Well-rounded people tend not to associate coverage of an alleged sexual assault with electioneering.
I would agree with you except this sexual assault is alleged to have happened in a Parliament House - any other location and a sexual assault would have nothing to do with electioneering.
By Sarah Ferguson.
The Australian Communications and Media Authority (ACMA) — the country’s media regulator — spent a year investigating Four Corners’ coverage of Fox News and its role in legitimising Donald Trump’s “big lie” that the 2020 US presidential election was stolen.
The overwhelming majority of issues raised by Fox were rejected by the regulator.
However, ACMA’s final report and its inflammatory press release raise questions about the regulator’s understanding of journalism.
Monday 30 January 8:30 PM
This week Four Corners takes you inside the suburban schools connected to the secretive Opus Dei.
Reporter Louise Milligan and the team investigate the disturbing practices of the conservative Catholic organisation and its influence in the NSW Liberal Party.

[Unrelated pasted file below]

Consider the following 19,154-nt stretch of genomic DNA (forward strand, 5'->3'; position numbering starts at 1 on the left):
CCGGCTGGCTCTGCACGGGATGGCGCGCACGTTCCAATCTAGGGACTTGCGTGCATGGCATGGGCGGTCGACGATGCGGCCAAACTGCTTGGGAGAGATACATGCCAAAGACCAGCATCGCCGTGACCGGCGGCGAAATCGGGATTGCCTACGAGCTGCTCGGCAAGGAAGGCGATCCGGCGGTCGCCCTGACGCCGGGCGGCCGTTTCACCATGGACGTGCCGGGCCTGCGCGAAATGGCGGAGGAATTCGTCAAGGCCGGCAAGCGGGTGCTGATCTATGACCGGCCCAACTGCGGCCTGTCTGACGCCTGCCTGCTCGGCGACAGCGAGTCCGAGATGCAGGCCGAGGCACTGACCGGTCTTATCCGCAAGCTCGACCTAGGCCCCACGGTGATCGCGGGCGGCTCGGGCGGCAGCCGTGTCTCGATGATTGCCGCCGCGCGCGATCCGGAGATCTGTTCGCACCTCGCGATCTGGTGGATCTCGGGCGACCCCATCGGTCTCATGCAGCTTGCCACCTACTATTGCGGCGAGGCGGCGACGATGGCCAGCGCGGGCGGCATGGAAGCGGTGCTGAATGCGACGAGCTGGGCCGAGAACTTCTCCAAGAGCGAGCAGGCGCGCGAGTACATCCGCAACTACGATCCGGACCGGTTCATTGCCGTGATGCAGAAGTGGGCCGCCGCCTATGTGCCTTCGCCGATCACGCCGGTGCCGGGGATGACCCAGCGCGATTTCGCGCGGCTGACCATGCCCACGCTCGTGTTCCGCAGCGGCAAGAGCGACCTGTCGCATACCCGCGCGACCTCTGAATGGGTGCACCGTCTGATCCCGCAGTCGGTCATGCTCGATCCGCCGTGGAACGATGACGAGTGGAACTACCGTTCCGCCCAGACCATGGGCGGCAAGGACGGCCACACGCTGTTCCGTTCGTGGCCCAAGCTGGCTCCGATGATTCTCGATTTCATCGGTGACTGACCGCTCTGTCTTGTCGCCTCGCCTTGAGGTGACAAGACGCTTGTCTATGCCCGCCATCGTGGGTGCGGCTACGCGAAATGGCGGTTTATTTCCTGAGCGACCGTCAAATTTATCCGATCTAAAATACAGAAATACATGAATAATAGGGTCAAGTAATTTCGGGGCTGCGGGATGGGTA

Milligan reveals in some cases the schools are not following state curriculum and are accused of persistent attempts to recruit teenagers to Opus Dei and have taught misinformation about sexual health, including discouraging girls from getting the HPV cervical cancer vaccine.
Through intimate personal testimonies, former students of the elite schools reflect on the practices they say has scarred them for life, going as far as to call the schools “hell on earth”.
Purity: An Education in Opus Dei, reported by Louise Milligan goes to air on Monday 30th January at 8.30pm. It is replayed on Tuesday 31st January at 11.30pm and Wednesday 2nd February at 10am on ABC TV. It can also be seen on ABC NEWS channel on Tuesday at 9:15pm AEDT and Saturday at 8.10pm AEDT, or anytime on ABC iview and at abc.net.au/4corners.
NOTE: this episode will be shown on ABC Australia across Asia-Pacific region on Tuesday (January 31) at 9.15pm AEDT.
Monday 6 February 8:30 PM
This week Four Corners reveals Australia’s system of health regulation is allowing doctors who have groped, dated and even raped their patients to continue practising.
A six-month investigation into the medical complaints handling process has found hundreds of medical practitioners have been sanctioned by tribunals for sexual misconduct involving patients since 2010.
Many are still registered to work.